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Abstract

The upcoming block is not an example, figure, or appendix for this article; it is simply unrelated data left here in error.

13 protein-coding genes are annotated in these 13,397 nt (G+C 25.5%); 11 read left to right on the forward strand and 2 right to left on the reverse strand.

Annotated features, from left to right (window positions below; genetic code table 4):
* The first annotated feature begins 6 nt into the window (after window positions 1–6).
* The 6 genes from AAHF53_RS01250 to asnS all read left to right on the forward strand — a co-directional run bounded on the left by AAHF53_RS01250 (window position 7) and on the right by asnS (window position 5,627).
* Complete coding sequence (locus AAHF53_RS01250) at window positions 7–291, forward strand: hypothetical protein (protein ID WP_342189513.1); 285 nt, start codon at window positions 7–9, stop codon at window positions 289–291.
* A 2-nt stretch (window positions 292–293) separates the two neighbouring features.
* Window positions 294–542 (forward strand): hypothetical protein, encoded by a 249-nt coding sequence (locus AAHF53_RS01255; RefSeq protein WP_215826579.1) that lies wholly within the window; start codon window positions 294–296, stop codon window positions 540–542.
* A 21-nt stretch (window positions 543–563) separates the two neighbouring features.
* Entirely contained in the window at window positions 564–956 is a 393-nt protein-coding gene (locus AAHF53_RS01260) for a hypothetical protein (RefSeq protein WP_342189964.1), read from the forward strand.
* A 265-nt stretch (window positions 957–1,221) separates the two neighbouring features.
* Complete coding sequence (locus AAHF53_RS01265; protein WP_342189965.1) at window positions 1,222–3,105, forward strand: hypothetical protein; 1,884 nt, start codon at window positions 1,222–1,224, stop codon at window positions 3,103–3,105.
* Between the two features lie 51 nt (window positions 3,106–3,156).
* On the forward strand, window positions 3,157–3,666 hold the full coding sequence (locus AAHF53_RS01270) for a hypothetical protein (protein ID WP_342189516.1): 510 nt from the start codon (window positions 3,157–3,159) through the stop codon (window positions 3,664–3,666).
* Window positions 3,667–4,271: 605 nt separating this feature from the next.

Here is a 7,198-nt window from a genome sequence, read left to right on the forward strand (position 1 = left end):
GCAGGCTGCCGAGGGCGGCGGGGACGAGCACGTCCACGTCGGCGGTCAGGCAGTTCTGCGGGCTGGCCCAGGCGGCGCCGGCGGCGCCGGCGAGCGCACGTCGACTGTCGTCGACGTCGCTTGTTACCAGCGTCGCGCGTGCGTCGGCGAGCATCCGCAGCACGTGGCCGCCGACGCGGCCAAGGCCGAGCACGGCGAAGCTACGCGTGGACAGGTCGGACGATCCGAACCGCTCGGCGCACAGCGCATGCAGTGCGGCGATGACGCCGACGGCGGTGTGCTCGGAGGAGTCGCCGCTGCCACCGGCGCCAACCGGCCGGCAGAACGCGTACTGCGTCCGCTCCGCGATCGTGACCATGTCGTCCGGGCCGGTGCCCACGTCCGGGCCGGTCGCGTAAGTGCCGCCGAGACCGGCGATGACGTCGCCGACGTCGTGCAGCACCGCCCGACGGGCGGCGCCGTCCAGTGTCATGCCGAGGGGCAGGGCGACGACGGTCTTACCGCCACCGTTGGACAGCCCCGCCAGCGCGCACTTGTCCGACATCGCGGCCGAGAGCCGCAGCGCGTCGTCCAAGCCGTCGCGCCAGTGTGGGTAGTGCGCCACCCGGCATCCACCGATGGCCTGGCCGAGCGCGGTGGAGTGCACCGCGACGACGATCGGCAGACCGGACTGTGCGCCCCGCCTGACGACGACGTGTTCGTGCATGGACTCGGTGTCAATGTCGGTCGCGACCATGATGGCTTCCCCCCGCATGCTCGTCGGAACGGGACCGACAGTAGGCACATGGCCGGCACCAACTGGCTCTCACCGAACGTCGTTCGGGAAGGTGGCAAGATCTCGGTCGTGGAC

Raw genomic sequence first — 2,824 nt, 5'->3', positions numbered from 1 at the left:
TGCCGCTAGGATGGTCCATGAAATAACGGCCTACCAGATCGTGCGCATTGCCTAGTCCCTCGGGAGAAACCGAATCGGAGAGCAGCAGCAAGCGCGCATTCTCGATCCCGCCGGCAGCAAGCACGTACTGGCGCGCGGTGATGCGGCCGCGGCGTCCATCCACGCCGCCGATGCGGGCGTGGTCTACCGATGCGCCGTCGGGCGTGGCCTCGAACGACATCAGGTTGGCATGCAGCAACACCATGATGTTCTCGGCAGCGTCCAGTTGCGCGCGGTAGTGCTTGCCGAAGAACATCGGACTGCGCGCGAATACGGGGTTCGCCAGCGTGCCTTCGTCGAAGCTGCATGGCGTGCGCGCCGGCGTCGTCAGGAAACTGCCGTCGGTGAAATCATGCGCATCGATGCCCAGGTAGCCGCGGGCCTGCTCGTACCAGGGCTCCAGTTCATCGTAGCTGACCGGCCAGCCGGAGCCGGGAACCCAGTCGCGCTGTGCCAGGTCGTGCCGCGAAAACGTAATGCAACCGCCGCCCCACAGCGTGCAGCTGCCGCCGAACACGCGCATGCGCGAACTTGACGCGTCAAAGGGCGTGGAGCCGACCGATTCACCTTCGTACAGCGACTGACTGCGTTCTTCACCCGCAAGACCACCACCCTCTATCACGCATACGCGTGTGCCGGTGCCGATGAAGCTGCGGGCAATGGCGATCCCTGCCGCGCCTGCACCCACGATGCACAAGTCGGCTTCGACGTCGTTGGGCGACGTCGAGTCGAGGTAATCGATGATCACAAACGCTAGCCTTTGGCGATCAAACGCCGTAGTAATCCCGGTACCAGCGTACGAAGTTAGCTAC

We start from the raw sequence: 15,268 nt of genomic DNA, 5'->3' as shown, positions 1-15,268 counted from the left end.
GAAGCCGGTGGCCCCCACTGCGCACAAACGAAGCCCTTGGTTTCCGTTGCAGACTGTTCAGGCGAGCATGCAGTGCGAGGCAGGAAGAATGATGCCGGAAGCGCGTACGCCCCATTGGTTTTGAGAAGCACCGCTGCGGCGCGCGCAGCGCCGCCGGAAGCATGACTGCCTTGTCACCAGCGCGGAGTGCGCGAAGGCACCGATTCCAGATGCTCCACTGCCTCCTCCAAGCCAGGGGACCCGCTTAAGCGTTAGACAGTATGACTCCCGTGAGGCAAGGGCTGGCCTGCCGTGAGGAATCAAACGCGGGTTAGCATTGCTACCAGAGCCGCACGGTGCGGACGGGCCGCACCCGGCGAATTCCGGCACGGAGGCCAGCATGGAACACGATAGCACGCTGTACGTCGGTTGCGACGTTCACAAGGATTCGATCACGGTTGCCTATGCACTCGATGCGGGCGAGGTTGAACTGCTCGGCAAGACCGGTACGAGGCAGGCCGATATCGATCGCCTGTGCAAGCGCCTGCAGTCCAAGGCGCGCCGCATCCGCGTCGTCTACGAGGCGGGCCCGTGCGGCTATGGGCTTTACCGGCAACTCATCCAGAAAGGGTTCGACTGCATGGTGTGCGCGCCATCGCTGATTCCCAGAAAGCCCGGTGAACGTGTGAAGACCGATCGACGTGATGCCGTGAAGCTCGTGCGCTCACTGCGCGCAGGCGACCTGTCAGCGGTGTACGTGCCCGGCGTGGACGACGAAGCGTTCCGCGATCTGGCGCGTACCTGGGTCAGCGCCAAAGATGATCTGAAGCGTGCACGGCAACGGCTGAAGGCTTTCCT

Political communications is an underdeveloped area of research in Ireland. There is no precise definition of political communications as the topic has developed as an ‘interdisciplinary endeavor, drawing on theoretical, philosophical, and practical foundations of diverse disciplines of study, including communication, political science, history, psychology, and sociology, among others’ (Miller and McKerrow, 2010: 61–2). Nimmo and Sanders (1981: 12) describe political communications as ‘one of three intervening processes (political leadership, and group structures being the other two) by means of which political influences are mobilized and transmitted between formal governmental institutions, on the one hand, and citizens voting behavior, on the other’. Web 2.0 possesses the potential for new kinds of interaction between political parties and voters. This is critical in light of Putnam’s (1995a, 1995b) argument that traditional media reduces the amount of time people spend engaging with politics. Thus, political communications has never been more important, yet many political scientists have pointed to the falling levels of political interest, electoral turnout, participation and trust in the system (Dalton, 2007; Ward and Gibson, 2009). However, ‘if political organizations can present politics in ways that are more relevant to voters, the current decline in their political interest levels may be slowed, stopped, or perhaps even reversed’ (Lupia and Philpot, 2005: 1123). Here we examine the use of a specific aspect of the internet, social network sites (SNS), by the campaign of candidate Seán Gallagher in the Irish presidential election of 2011. Internationally there is a growing body of literature on the role played by SNSs in election campaigns, from studies in the United States (US) by Williams and Gulati (2007; 2008) and (Zhang et al., 2010), to studies in the United Kingdom (UK) by Chadwick (2011) and in Germany by Jungherr et al., (2012). As such, this research aims to expand our understanding of the use of SNS in an Irish electoral context. The fact that we are examining the use of SNS in a presidential election campaign means that the perspective is focused on the national as opposed to the constituency level.

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